The shuttlebus, which was manufactured by Westfield Sportscars and Heathrow enterprises, has been named Harry. Oxbotica, a company which specializes in developing the next generation of autonomous vehicles, worked on the autonomous software.
It falls in to the company's fleet management system, and is run from a cloud-based system that will schedule and co-ordinate the autonomous vehicles. This system will enable smartphone booking, route optimization and data exchange between the vehicles without human intervention.
The shuttlebus are autonomous and can be operated with ease, the bus operator can view information about the shuttle, whether it is in motion or stationary. The operator can also look at the amount of battery remaining and the temperature of key components. All of this can be seen from the iPad that's running Caesium. An operator can cancel autonomy at the touch of a button as well as request maintenance.
Chief Executive of Oxbotica, Dr. Graeme Smith, said that this is a unique experience and those who are lucky to have a go on the driverless shuttlebus are in for a surprise.
"We hope to gain acceptance from members of the public for vehicles sharing this kind of space with them. We are also looking at how people in the vehicle respond when being transported from A to B," Dr. Smith said in a recent interview.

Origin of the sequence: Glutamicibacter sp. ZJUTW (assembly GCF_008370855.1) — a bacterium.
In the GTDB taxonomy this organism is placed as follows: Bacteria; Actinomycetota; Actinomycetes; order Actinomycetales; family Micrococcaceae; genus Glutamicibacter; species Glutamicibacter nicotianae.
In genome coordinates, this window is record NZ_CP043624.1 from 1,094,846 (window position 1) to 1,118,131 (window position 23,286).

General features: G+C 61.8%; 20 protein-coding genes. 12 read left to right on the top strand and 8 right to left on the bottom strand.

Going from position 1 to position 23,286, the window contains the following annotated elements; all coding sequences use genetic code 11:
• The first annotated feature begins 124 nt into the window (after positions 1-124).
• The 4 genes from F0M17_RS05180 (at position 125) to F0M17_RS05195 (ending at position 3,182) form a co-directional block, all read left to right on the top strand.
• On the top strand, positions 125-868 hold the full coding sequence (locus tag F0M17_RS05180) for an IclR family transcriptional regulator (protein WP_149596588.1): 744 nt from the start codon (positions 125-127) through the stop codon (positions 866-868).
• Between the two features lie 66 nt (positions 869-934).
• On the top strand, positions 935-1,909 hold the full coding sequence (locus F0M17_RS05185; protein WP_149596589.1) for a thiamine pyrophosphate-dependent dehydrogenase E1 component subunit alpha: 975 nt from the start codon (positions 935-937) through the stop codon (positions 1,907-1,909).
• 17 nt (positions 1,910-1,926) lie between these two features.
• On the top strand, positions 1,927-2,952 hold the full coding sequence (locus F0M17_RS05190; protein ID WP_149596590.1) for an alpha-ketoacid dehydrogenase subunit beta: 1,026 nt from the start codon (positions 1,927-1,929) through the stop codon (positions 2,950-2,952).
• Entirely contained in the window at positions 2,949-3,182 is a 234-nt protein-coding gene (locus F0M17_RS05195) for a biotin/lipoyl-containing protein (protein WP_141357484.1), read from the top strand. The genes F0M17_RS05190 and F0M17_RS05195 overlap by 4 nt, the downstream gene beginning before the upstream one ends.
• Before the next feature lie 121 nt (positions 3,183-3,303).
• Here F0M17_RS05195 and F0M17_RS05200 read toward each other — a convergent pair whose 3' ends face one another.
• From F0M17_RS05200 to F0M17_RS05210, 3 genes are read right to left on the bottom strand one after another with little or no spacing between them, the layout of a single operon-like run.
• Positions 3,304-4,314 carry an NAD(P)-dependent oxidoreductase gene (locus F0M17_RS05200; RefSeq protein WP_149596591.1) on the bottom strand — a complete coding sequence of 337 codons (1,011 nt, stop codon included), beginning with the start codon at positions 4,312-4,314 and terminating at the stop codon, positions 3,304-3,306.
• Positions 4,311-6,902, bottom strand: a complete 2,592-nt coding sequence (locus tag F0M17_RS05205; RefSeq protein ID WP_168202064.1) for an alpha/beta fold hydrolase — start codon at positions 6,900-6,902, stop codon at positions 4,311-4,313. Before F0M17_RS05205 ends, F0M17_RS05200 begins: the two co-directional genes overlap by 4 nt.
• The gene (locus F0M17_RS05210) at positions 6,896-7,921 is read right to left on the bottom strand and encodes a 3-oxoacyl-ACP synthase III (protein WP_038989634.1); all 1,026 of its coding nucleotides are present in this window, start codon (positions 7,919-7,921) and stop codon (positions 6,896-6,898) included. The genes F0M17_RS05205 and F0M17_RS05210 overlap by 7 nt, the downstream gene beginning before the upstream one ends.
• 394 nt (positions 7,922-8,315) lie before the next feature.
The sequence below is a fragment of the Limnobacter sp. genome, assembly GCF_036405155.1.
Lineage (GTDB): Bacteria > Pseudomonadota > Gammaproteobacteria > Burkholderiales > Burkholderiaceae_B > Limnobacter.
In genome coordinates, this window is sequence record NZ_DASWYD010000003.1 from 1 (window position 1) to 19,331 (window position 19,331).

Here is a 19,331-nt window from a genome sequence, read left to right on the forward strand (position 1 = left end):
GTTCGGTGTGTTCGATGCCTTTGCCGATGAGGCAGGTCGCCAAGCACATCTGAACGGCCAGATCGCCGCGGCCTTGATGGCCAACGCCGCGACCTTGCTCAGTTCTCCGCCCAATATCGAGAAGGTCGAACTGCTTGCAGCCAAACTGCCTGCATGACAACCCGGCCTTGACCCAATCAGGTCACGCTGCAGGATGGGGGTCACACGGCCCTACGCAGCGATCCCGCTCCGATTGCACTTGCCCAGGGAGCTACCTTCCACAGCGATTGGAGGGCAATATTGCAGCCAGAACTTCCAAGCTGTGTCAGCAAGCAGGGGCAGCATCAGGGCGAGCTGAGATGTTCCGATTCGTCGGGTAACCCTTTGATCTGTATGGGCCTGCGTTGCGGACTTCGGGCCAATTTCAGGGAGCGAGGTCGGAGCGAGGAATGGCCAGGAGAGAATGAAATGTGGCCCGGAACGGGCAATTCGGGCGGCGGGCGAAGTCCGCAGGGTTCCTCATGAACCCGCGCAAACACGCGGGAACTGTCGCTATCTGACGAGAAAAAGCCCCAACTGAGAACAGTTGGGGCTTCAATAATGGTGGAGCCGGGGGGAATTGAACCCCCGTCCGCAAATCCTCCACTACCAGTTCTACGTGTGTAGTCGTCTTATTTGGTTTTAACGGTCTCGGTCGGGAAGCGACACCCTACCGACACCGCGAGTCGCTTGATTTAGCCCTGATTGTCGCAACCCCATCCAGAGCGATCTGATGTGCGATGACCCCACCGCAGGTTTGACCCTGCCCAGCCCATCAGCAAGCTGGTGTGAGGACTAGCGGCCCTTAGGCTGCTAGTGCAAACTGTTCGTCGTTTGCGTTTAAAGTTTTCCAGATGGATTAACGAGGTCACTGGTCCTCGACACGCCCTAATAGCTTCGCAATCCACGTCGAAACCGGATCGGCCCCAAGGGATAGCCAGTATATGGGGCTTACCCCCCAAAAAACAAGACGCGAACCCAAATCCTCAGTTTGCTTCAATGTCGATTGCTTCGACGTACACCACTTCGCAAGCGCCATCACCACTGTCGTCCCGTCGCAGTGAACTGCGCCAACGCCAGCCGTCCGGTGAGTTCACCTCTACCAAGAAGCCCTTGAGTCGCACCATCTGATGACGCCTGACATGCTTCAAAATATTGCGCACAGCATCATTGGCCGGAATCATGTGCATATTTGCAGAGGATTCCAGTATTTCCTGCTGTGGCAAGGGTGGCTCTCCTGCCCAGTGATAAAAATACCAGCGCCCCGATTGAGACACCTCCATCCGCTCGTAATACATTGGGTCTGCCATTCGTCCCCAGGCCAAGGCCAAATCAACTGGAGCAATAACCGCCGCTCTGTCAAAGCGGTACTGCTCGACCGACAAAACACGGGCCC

Autonomous cars are considered to be the future of automobiles in spite of numerous concerns about their safety. According to some experts, driverless transport may solve the issue of traffic jams, accidents and provide people with additional time, currently being spent driving.
At the CeBIT 5-day event in Hanover, Germany researchers presented a driverless bus, being tested in Switzerland and France for nine months.
The driverless shuttlebus can see up to 100m (328ft) ahead and comes to a steady stop, if it detects something in its path — although it can also do an emergency brake, if required.
"It's been designed to be safe and fail-safe specifically in a pedestrianized environment," Dr. Smith said.
Officials behind the Gateway Project believe the shuttles could improve transport links in Greenwich. They say paying passengers could begin using the system by 2019 on a trial basis and that it could eventually be rolled out elsewhere.
Industry Minister Nick Hurd said that this is the future of transport in London and the current trial is a historic one.
"The UK has a history of innovation in the auto sector and this type of technology has the potential to save lives as well as offer freedom to the elderly or those with mobility impairments," Mr. Hurd said in a recent interview.
Oxbotica recently allowed journalists to trial their driverless cars in Milton Keynes, UK, this was the first of many trials that the company hope will take place over the next 12 months.